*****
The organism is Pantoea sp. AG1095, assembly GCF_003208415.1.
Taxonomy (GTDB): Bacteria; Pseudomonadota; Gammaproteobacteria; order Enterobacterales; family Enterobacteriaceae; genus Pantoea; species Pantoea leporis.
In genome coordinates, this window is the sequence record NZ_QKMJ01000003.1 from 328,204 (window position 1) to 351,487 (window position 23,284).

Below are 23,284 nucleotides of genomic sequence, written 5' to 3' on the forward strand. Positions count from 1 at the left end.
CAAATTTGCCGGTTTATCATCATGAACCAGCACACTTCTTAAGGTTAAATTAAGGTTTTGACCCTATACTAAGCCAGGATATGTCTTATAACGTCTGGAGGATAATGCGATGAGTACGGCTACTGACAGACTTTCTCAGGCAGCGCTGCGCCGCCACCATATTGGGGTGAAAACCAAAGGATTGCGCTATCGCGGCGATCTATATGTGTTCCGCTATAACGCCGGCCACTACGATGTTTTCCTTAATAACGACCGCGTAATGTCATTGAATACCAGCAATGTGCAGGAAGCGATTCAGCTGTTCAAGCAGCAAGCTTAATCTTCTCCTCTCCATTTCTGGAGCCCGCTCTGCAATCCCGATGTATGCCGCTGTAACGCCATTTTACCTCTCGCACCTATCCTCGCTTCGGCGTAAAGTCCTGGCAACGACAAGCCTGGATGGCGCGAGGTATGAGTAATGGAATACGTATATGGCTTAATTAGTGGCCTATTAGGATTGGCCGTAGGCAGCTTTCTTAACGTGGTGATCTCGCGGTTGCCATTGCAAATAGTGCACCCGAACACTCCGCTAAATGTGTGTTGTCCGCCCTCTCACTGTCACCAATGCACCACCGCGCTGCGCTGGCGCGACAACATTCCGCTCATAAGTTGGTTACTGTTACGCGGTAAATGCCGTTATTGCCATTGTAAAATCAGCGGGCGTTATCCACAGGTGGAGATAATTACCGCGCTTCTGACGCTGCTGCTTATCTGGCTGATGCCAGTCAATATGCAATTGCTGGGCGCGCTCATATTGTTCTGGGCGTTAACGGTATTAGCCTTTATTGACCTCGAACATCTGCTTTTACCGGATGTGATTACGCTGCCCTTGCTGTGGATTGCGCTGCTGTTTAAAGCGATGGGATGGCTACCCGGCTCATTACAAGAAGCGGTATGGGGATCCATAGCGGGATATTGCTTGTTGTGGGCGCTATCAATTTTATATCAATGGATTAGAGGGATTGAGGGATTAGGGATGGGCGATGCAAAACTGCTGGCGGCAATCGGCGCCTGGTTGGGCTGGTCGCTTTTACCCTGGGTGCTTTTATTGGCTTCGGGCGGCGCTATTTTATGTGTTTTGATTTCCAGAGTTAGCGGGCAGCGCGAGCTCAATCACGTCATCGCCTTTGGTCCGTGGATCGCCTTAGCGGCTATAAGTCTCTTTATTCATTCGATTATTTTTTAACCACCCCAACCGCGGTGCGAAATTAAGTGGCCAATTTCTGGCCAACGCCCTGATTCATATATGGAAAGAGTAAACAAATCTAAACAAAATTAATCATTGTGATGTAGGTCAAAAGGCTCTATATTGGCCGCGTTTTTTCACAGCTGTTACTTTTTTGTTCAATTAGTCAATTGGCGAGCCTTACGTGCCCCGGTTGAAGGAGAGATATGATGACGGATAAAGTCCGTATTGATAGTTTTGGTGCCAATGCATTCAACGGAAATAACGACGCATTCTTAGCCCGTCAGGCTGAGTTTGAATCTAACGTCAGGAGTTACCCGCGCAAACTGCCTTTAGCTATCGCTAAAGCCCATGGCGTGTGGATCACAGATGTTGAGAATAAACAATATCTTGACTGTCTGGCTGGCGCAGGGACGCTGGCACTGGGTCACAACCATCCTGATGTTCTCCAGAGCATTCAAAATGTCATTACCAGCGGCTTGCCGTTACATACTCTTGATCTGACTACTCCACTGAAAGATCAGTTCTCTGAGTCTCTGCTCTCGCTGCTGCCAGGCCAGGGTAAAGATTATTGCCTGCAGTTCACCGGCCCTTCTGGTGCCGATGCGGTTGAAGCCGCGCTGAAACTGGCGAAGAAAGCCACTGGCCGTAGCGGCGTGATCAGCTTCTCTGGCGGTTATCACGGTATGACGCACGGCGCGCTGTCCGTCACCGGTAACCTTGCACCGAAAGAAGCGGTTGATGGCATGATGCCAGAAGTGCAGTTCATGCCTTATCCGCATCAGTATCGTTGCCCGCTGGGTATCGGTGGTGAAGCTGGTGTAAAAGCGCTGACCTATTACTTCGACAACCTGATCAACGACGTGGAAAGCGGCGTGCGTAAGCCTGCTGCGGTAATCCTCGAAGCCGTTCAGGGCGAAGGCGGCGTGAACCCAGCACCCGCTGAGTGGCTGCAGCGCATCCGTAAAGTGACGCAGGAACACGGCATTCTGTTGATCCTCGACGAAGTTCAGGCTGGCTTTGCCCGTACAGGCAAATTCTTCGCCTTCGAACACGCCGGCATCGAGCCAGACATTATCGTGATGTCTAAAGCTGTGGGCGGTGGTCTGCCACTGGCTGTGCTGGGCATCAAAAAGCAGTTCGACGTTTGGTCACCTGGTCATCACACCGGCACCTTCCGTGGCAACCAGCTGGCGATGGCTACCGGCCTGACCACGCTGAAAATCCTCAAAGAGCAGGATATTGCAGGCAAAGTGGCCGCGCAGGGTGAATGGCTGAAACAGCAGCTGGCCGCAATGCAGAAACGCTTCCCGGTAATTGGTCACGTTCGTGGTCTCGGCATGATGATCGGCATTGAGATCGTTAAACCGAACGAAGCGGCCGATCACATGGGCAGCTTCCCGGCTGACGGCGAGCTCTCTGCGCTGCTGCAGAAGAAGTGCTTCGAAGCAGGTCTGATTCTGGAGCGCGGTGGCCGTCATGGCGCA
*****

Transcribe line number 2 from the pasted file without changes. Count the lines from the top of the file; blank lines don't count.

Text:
Taxonomy (GTDB): Bacteria; Pseudomonadota; Gammaproteobacteria; order Enterobacterales; family Enterobacteriaceae; genus Pantoea; species Pantoea leporis.